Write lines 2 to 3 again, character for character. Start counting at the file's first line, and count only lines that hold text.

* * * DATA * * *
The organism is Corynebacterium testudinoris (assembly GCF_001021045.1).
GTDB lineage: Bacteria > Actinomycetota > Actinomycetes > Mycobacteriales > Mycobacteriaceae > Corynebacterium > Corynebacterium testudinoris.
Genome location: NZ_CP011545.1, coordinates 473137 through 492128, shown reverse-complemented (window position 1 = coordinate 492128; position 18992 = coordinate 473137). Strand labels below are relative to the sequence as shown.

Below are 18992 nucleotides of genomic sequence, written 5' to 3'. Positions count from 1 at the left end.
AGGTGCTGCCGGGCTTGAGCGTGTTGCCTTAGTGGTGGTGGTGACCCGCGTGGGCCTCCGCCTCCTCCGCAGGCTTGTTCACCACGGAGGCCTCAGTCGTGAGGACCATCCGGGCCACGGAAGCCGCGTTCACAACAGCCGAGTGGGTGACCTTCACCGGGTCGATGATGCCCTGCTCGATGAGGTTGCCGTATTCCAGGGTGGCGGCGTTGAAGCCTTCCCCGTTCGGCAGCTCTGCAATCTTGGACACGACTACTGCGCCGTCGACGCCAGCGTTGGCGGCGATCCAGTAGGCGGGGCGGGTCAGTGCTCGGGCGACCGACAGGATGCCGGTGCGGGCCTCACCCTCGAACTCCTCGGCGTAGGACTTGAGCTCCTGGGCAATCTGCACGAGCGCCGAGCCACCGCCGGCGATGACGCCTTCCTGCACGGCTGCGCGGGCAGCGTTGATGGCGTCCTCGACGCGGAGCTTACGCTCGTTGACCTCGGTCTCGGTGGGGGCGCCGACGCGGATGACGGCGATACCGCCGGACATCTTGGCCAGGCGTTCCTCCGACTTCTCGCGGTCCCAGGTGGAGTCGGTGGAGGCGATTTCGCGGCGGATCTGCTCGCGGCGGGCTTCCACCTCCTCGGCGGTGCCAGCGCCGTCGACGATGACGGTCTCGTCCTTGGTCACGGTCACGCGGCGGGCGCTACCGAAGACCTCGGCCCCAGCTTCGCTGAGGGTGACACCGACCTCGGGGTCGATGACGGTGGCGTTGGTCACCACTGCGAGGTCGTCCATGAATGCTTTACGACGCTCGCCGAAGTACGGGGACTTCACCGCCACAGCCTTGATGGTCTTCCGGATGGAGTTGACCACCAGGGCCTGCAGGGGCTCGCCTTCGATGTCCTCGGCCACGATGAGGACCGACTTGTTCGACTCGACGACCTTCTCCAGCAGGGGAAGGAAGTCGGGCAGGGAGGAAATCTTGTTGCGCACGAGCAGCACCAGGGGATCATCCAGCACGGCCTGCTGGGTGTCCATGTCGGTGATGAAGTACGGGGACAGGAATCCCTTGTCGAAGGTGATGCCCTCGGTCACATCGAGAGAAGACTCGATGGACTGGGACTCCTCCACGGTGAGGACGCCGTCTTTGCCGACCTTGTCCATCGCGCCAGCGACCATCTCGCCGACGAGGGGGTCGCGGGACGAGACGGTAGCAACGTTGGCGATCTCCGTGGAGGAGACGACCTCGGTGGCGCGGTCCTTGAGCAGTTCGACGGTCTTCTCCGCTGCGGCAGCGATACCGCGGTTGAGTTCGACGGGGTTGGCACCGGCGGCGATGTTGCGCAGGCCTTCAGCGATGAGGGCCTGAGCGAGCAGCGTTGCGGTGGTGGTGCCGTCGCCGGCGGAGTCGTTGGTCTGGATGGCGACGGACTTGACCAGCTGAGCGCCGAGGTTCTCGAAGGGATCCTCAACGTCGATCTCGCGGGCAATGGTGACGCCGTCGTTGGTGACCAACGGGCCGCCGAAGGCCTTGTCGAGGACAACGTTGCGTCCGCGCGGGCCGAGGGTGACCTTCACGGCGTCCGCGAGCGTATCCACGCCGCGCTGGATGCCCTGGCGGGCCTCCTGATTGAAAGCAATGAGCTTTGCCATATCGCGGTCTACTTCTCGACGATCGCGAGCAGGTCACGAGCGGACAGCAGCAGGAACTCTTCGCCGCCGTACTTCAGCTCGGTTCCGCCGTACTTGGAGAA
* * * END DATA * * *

GTDB lineage: Bacteria > Actinomycetota > Actinomycetes > Mycobacteriales > Mycobacteriaceae > Corynebacterium > Corynebacterium testudinoris.
Genome location: NZ_CP011545.1, coordinates 473137 through 492128, shown reverse-complemented (window position 1 = coordinate 492128; position 18992 = coordinate 473137). Strand labels below are relative to the sequence as shown.